Growers in the UK may face serious labour problems if the government slaps restrictions on Romanian and Bulgarian immigrants.

The two countries have just been told that they can join the EU on 1 January next year. But serious conditions have been attached to their membership.

Liam Byrne, the government's immigration minister, says their citizens will be granted only gradual access to the UK's labour market and has mooted a points system that would only allow highly skilled workers or those with skills that are in high demand to work here.

But the NFU's horticulture adviser, Philip Gibson, said that such a policy would create a labour shortage and push up growers' wage bills. In the worst case, he claimed that British produce might even become scarcer on supermarket shelves because there were not enough workers to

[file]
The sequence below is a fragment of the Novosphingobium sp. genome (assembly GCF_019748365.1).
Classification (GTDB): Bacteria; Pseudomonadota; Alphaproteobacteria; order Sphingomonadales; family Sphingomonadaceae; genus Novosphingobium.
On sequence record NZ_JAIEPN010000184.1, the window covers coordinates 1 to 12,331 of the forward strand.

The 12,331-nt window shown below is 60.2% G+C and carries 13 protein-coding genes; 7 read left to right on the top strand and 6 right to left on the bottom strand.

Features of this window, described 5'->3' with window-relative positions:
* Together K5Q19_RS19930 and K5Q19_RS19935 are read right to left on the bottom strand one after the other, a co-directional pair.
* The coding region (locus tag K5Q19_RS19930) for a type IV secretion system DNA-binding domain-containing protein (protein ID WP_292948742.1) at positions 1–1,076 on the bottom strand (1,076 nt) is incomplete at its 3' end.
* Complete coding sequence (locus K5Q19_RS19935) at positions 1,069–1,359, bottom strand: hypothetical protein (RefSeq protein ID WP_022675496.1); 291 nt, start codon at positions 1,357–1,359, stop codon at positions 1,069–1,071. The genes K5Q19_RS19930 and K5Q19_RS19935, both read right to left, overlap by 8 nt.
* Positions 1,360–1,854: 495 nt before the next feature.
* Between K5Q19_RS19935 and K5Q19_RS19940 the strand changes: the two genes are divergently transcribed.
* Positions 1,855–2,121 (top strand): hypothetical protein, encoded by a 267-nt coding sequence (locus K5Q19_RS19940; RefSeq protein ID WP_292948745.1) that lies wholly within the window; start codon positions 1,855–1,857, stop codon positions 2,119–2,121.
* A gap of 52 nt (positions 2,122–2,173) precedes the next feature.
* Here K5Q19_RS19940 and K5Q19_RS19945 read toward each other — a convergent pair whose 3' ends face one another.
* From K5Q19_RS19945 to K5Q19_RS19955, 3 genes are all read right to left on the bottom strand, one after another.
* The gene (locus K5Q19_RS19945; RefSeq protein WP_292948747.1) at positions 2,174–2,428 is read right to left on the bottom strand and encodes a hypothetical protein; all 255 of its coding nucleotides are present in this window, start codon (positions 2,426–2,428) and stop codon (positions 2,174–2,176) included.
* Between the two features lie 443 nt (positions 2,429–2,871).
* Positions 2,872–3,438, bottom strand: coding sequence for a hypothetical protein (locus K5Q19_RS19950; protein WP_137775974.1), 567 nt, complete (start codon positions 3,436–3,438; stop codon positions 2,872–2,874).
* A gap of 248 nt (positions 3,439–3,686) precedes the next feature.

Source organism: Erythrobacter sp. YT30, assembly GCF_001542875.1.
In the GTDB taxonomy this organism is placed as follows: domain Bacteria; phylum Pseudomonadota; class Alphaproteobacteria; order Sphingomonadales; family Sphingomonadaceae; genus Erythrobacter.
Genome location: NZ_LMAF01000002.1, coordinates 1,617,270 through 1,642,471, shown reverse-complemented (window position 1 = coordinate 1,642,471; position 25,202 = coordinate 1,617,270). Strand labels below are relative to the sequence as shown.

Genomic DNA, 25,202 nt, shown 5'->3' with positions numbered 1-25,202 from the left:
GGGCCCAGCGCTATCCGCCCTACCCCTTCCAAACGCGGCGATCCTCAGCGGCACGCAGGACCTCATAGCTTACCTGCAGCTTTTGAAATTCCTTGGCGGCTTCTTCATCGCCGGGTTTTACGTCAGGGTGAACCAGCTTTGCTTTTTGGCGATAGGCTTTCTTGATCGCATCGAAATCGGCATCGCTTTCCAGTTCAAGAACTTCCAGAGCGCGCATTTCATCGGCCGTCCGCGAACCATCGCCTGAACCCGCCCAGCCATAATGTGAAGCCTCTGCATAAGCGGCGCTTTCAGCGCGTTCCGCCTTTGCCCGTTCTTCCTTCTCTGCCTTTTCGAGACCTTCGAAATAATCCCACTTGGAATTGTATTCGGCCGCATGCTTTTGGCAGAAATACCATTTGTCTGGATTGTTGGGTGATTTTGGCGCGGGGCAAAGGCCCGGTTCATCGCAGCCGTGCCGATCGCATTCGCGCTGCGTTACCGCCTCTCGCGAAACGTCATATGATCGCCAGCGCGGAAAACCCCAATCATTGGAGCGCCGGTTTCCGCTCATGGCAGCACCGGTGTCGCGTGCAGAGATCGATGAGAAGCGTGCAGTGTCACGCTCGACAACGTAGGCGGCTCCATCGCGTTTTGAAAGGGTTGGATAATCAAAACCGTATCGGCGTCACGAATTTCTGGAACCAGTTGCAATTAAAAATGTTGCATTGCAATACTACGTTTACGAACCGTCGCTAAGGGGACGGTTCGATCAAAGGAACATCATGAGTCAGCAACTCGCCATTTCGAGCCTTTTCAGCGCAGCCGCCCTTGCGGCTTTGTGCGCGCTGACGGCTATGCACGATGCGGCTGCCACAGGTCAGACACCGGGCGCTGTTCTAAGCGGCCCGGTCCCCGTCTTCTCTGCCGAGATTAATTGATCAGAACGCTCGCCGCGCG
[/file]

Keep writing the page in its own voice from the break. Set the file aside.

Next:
pick it.

"Now they are joining the EU, Romanians and Bulgarians won't be allowed to work here under the Seasonal Agricultural Workers Scheme, which is only open to students from outside the EU.

"Government has proposed a cut in next year's SAWS quota, from 16,250 to 12,000, but that was before the decision to restrict access for Romania and Bulgaria."

He called for an immediate freeze on cuts to SAWS amid signs that immigrant workers are already becoming less enthusiastic about working in horticulture.

"There are indications from this year's harvest that workers are more choosy about the sort of work they want to do: either they want to do specific jobs in horticulture, or refuse to work in the sector at all."

Growers were facing a potential shortage of labour from April, which, he said could push up costs.

"We're concerned about a lack of labour per se. If the fruit or vegetables don't get picked, British produce doesn't end up on

supermarket shelves and the consumer loses out."